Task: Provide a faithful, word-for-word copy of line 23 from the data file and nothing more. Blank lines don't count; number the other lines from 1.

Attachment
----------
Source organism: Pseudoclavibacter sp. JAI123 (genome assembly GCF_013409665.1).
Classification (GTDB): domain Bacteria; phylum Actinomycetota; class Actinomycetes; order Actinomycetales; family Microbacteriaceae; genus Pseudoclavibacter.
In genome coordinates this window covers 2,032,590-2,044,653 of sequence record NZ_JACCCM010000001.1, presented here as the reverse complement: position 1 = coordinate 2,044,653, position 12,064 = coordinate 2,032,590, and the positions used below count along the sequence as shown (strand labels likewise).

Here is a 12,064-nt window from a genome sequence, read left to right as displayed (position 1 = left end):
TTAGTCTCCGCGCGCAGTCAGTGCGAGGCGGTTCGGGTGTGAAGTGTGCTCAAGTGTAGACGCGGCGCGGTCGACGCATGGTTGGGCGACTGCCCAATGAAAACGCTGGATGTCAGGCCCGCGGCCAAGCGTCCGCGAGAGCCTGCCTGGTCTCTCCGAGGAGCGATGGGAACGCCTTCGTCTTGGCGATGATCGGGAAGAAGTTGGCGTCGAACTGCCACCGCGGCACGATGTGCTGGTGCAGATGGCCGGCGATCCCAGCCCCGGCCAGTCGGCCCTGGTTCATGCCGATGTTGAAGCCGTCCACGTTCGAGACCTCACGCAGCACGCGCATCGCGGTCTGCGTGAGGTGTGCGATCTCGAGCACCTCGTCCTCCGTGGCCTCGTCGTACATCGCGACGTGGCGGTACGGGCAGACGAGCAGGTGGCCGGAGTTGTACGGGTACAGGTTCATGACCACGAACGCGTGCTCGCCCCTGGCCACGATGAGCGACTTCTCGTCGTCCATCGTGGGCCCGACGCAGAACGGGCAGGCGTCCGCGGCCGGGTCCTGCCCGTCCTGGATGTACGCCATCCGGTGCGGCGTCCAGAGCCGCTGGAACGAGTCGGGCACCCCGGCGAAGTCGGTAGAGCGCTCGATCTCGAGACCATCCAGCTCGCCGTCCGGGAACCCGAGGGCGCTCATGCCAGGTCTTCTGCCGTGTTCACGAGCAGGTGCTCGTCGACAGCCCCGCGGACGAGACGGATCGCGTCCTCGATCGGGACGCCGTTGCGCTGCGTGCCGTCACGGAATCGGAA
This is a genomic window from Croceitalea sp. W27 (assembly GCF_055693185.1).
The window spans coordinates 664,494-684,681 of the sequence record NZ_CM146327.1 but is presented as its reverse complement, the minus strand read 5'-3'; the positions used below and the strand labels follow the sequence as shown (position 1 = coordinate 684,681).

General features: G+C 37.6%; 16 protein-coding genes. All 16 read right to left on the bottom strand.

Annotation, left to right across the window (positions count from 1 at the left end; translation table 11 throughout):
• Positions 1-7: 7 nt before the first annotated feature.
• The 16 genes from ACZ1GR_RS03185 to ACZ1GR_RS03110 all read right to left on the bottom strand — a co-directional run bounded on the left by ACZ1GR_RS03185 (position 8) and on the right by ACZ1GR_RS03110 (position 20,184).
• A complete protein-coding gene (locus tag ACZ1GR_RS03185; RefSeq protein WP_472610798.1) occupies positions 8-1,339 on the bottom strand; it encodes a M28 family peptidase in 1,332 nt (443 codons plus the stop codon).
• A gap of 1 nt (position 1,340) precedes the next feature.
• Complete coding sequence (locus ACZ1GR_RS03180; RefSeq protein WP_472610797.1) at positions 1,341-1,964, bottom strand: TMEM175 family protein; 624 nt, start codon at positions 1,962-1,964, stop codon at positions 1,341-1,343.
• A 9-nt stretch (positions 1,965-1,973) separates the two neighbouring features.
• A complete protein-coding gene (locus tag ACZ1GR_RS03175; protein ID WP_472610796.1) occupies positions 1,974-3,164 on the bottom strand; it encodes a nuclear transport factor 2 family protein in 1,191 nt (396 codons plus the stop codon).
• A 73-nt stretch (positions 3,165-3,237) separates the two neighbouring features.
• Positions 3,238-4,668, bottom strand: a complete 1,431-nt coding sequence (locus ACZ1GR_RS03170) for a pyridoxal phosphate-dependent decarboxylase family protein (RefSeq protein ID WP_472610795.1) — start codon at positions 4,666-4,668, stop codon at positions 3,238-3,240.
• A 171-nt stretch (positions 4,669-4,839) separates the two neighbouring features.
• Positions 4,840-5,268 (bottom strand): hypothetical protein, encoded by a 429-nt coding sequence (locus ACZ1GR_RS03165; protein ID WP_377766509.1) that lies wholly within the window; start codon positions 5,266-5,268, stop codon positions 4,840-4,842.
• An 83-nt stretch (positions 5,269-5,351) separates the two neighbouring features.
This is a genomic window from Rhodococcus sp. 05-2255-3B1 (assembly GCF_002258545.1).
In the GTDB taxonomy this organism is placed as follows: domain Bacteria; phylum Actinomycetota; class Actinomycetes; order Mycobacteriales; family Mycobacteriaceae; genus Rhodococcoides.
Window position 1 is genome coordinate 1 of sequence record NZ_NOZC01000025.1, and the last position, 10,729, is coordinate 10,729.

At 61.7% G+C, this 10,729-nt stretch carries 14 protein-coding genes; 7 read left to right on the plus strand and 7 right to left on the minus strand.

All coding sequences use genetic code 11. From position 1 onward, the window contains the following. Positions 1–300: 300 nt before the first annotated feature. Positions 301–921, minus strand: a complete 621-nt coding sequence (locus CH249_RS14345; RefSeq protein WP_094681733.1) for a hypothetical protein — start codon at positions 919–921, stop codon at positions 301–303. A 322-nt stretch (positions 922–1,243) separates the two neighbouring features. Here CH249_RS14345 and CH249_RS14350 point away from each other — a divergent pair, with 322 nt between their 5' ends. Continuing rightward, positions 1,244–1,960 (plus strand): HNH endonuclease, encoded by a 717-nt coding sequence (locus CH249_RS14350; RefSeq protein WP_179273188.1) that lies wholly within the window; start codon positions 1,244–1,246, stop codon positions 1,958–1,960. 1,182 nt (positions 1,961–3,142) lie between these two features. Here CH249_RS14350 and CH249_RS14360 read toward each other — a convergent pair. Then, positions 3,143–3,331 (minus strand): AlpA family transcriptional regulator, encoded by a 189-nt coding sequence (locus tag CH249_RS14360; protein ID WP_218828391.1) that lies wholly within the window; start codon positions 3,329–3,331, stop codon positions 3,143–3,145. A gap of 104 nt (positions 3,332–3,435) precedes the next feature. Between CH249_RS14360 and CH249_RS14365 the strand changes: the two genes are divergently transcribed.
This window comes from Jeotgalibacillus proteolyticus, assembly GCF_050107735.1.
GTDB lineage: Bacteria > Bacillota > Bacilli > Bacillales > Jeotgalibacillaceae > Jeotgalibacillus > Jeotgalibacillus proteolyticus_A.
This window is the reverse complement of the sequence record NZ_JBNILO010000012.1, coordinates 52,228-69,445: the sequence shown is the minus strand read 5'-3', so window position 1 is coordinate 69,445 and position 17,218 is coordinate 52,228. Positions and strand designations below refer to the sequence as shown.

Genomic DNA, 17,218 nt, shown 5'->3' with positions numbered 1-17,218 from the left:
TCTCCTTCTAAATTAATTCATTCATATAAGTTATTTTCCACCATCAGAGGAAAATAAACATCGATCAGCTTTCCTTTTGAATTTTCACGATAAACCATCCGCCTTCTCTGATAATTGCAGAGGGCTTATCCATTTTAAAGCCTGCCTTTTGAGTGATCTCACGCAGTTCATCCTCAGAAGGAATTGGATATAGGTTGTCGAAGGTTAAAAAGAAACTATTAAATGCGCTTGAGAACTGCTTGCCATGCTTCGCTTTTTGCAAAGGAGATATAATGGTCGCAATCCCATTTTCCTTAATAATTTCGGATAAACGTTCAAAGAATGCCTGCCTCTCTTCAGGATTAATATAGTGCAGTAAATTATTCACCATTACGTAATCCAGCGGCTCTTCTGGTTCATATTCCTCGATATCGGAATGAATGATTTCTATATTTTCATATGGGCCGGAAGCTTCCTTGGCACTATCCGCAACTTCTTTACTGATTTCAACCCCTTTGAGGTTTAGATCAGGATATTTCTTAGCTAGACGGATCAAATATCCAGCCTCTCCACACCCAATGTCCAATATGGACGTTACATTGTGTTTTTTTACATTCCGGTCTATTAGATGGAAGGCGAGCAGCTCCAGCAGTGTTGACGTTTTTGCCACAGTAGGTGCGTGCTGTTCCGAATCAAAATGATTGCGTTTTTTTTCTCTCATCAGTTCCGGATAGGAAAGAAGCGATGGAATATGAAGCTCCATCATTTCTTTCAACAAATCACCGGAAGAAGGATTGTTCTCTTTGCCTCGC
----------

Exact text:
In the GTDB taxonomy this organism is placed as follows: domain Bacteria; phylum Actinomycetota; class Actinomycetes; order Mycobacteriales; family Mycobacteriaceae; genus Rhodococcoides.